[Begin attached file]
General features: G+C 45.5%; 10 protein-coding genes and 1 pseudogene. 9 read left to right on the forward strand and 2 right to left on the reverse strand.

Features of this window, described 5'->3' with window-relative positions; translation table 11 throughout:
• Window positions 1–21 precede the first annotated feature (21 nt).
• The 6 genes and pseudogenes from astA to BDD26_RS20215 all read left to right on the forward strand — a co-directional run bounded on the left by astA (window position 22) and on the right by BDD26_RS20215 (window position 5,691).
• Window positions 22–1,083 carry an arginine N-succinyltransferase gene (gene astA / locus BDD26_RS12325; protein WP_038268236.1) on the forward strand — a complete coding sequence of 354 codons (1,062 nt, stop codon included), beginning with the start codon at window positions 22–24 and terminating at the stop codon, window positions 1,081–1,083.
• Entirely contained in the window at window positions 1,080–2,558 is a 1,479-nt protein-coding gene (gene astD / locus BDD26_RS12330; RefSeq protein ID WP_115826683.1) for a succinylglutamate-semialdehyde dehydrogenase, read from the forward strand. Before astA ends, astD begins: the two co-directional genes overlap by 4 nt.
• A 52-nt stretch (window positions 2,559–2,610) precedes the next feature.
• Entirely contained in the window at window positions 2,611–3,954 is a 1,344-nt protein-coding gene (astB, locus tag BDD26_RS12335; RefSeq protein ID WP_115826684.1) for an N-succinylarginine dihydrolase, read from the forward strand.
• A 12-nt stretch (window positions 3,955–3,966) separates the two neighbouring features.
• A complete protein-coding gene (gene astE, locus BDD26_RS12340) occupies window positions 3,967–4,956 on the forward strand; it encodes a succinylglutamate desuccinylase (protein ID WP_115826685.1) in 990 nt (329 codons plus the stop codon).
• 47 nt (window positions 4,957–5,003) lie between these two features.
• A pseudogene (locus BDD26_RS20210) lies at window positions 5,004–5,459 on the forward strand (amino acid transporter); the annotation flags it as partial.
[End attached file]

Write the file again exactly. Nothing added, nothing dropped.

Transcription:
General features: G+C 45.5%; 10 protein-coding genes and 1 pseudogene. 9 read left to right on the forward strand and 2 right to left on the reverse strand.

Features of this window, described 5'->3' with window-relative positions; translation table 11 throughout:
• Window positions 1–21 precede the first annotated feature (21 nt).
• The 6 genes and pseudogenes from astA to BDD26_RS20215 all read left to right on the forward strand — a co-directional run bounded on the left by astA (window position 22) and on the right by BDD26_RS20215 (window position 5,691).
• Window positions 22–1,083 carry an arginine N-succinyltransferase gene (gene astA / locus BDD26_RS12325; protein WP_038268236.1) on the forward strand — a complete coding sequence of 354 codons (1,062 nt, stop codon included), beginning with the start codon at window positions 22–24 and terminating at the stop codon, window positions 1,081–1,083.
• Entirely contained in the window at window positions 1,080–2,558 is a 1,479-nt protein-coding gene (gene astD / locus BDD26_RS12330; RefSeq protein ID WP_115826683.1) for a succinylglutamate-semialdehyde dehydrogenase, read from the forward strand. Before astA ends, astD begins: the two co-directional genes overlap by 4 nt.
• A 52-nt stretch (window positions 2,559–2,610) precedes the next feature.
• Entirely contained in the window at window positions 2,611–3,954 is a 1,344-nt protein-coding gene (astB, locus tag BDD26_RS12335; RefSeq protein ID WP_115826684.1) for an N-succinylarginine dihydrolase, read from the forward strand.
• A 12-nt stretch (window positions 3,955–3,966) separates the two neighbouring features.
• A complete protein-coding gene (gene astE, locus BDD26_RS12340) occupies window positions 3,967–4,956 on the forward strand; it encodes a succinylglutamate desuccinylase (protein ID WP_115826685.1) in 990 nt (329 codons plus the stop codon).
• 47 nt (window positions 4,957–5,003) lie between these two features.
• A pseudogene (locus BDD26_RS20210) lies at window positions 5,004–5,459 on the forward strand (amino acid transporter); the annotation flags it as partial.